Hundreds of residents from Kohima and Dimapur took to the streets for a peaceful rally in both districts to demand immediate implementation of the Register of Indigenous Inhabitants of Nagaland (RIIN)—a localised version of the National Register of Citizens (NRC)—through an ordinance.
Tribal hohos, civil societies including women organisations joined the rally organised by the Joint Committee on Prevention of Illegal Immigrants (JCPI). They also submitted a memorandum to the chief minister.
Speaking at the rally outside the civil secretariat, Theja Therieh, a member of JCPI, said that since the cabinet has approved the recommendation of the Bano Committee to implement RIIN, it must now be taken to state Assembly as it needs to “become a law”.
The government to streamline the system of issue of Indigenous Inhabitant Certificates and also to maintain a record of such indigenous inhabitants had issued a Notification on June 29 in 2019 for carrying out an exercise for RIIN.
The government set up a commission headed by Bano Z Jamir, IAS for studying, examining, recommending and advising on all issues relating to RIIN which was later approved by the state cabinet.
Therieh questioned as to why it is now made law and is kept in cold storage. He said that RIIN must be implemented, made law and be enforced. As there is no system in place to regulate the identification of indigenous people, he said that RIIN will provide guidelines and define who is an indigenous inhabitant and who is not.
Several speakers who spoke at the rally also shared similar concerns. Vineipra Pienyu, the president of the Kohima district Gaon Burah (GB) Association clarified that despite being appointed by the government, the GBs have decided to join the rally as it was organized to support the government and not oppose it. Former MLA Z Lohe and Vixeto Swu, vice president of Sumi Hoho Kohima also spoke at the rally.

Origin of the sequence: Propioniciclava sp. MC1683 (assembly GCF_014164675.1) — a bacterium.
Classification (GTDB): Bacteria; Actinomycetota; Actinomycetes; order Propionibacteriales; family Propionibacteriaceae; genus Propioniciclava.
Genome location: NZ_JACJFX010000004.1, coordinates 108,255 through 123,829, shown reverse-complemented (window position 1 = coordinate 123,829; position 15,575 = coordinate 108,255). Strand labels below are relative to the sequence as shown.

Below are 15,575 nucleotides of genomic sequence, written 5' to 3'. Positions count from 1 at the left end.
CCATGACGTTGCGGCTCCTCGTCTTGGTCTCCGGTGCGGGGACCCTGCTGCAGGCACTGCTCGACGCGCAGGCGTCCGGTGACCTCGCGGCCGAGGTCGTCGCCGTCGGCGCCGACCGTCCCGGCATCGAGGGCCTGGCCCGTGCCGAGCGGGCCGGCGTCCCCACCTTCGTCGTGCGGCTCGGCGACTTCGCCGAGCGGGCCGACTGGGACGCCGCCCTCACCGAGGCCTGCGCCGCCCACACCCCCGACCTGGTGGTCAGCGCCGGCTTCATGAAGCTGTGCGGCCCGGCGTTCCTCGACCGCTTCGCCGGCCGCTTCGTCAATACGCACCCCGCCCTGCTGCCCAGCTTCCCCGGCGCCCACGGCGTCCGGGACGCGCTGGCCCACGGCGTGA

In the memorandum signed by JCPI convenor Tia Longchar and secretary JCPI Atomi Swu, the JCPI, a conglomeration of apex tribal hohos, legally indigenous people and civil society organisations of Nagaland demands that the Government immediately act on the Commission’s report and make necessary law to implement RIIN exercise through an ordinance within the March 31.
It warned that if the government fails to meet its demand, the public will not have any other option but to resort to different democratic protests to achieve the desired objective.
As per the memo, once RIIN is notified, it is understood that “all genuine indigenous inhabitants will own the certificate with Unique ID leading to invalidation of existing (Indigenous Inhabitants certificate) IIC”.
The JCPI said that the implementation of RIIN will help in the identification of the residents in the state to maintain the identity, culture and privileges enshrined in the Constitution (thirteenth amendment) Act of 1962, inserted in Article 371A.
“Nagaland State is provided with special rights amongst others, to the effect of religious or social practices of the Nagas; Naga customary law and procedure; administration of civil and criminal justice involving decisions according to Naga customary law and ownership and transfer of land and its resources. It is expected that once RIIN classification is completed and specific laws are legislated, the full protection and privileges will reach the deserving stakeholders,” the memorandum stated.
The JCPI also stated that it is “totally unacceptable as there can be no two cut-off years to determine the Indigenous Inhabitant in the State of Nagaland which is already a tribal State since inception”.
It also suggested that for the effective implementation of ILP, there should be a comprehensive and digitalised infrastructure, mechanism and standard operating procedure with a 24X7 monitoring cell under the Home department.